The Study of Classical Hebrew Poetry: Typology and Chronology

In my previous posts I reviewed the Standard Description of Hebrew Poetry, by which scholars analyze biblical Hebrew poetry on the axes of parallelism and meter. However, it should be noted that the Standard Description is based on a corpus of classical poetry which is somewhat homogeneous, and not all biblical poetry fits this description. Further, the Standard Description was pretty much canonized by 1915, long before two important finds which revolutionized the study of the Hebrew language and literature – Ugarit in 1929 and Qumran in 1949. Not only did both of these finds provide substantial corpora of Northwest Semitic poetry, but they also came on opposite chronological poles. Ugarit represents Late Bronze Age “Canaanite” poetry probably from the 15th and 14th centuries, while the Dead Sea Scrolls come from the centuries surrounding the turn of the era. Thus some scholars have suggested a typological and chronological division of biblical Hebrew poetry into early, classical, and late periods. The early period shares much with Ugaritic, while the late poetry appears to be on a trajectory toward Qumran.

The bulk of Ugaritic poetry is of a different genre from biblical poetry, being largely epic poetry comprised of long narratives in poetic form. However, from an early point it was recognized that Ugaritic poetry was largely homogeneous with biblical poetry, especially in regard to the core of the Standard Description – Lowth’s parallelismus membrorum. The line in classical Hebrew poetry is comprised of cola, each of which is a simple and complete sentence of usually two or three members, and each of these members have a corresponding parallel in the other cola. Ugaritic poetry also uses such a device, such as the two lines from this common refrain in the Ba’al Cycle (KTU 1.1-1.2):

tḥm ṯr il abk hwt lṭpn ḥtkk
A message from Bull-El your father A word from The Benevolent your progenitor
 
qryy b arṣ mlḥmt št b ‘prm ddym
Remove from the earth war Place on the dust love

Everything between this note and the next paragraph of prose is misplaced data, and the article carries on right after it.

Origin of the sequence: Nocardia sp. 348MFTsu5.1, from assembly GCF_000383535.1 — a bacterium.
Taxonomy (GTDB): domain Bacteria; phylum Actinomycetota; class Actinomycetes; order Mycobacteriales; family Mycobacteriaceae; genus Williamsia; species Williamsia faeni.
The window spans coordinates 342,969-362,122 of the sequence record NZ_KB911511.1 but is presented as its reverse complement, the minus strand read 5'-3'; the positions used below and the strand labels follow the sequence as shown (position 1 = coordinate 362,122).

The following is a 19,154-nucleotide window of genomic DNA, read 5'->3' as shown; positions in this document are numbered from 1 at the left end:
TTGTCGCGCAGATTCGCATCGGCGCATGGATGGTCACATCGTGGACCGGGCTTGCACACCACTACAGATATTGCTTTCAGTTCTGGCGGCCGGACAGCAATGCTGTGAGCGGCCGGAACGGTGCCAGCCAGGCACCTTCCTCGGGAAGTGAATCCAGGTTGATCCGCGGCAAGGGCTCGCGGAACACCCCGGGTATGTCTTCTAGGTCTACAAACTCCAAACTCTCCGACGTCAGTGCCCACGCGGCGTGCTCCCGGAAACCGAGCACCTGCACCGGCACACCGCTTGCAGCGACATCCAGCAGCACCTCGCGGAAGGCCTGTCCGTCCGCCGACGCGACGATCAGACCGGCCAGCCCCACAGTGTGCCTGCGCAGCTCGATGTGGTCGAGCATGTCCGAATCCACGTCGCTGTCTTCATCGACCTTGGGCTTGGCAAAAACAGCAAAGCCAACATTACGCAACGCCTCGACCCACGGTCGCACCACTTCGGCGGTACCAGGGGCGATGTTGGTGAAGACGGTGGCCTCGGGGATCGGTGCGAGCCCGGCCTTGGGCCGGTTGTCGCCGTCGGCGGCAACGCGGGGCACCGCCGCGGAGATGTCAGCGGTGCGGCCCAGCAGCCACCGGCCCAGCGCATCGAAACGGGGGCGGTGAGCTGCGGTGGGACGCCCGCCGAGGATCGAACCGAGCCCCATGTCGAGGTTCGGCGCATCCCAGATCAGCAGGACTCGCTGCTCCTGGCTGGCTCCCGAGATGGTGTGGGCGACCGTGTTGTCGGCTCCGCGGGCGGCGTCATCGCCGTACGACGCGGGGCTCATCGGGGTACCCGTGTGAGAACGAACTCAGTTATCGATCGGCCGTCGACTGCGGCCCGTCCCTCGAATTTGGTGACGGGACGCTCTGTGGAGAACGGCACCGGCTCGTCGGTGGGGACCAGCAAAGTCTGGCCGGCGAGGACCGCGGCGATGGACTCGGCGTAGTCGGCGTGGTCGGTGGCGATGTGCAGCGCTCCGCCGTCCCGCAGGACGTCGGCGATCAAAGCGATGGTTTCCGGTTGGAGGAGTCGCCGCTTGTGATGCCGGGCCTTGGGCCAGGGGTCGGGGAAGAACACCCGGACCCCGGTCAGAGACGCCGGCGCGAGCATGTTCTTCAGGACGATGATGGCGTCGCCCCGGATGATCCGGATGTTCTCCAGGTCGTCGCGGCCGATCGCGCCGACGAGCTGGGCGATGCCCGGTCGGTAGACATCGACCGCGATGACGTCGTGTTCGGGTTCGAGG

Further, there are certain patterns of parallelism favored in Ugaritic poetry that seem to appear in the oldest biblical poetry. For instance, Ugaritic favors repetition, especially anaphora (the repetition of the first word of a clause) or the repetition of some members of the colon with slight variation in the other members, as in climactic or staircase parallelism (See Loewenstamm, “The expanded colon in Ugaritic and Hebrew verse,” JSS 14 (1969): 176-196). For instance, KTU 1.6 Lines 21-23:

yrd ˤṯtr ˤrẓ He came down, awesome Athtar
yrd lkḥṯ aliyn bˤl he came down from the throne of Mighty Baal
wymlk arṣ il klh And ruled over all the vast(?) earth

Compare Judges 5:7:

פְרָז֛וֹן בְּיִשְׂרָאֵ֖ל חָדְל֧וּ They ceased the peasants in Israel
עַ֤ד שַׁקַּ֙מְתִּי֙ חָדֵ֑לּוּ They ceased until I arose
אֵ֖ם בְּיִשְׂרָאֵֽל דְּבוֹרָ֔ה שַׁקַּ֥מְתִּי I, Deborah, arose as a mother in Israel

 

The poetry from Qumran (usually represented by the Hodayot), on the other hand, is of a different sort. It lacks the typical parallelismus membrorum and tight symmetry of earlier poetry. Further, a colon is no longer a simple sentence of two or three members, instead a complete sentence may span one or more cola giving a more prose-like appearance.  John Hobbins gives an example here. Paul Hanson (Dawn of the Apocalyptic, 1979) suggested that Deutero-Isaiah was the last of the classical poets, who rely on the simple bi-colon and tri-colon as the basic poetic structure. The shift to longer units with more irregular meter is seen in Third Isaiah and the other 6th and especially 5th Century poetry.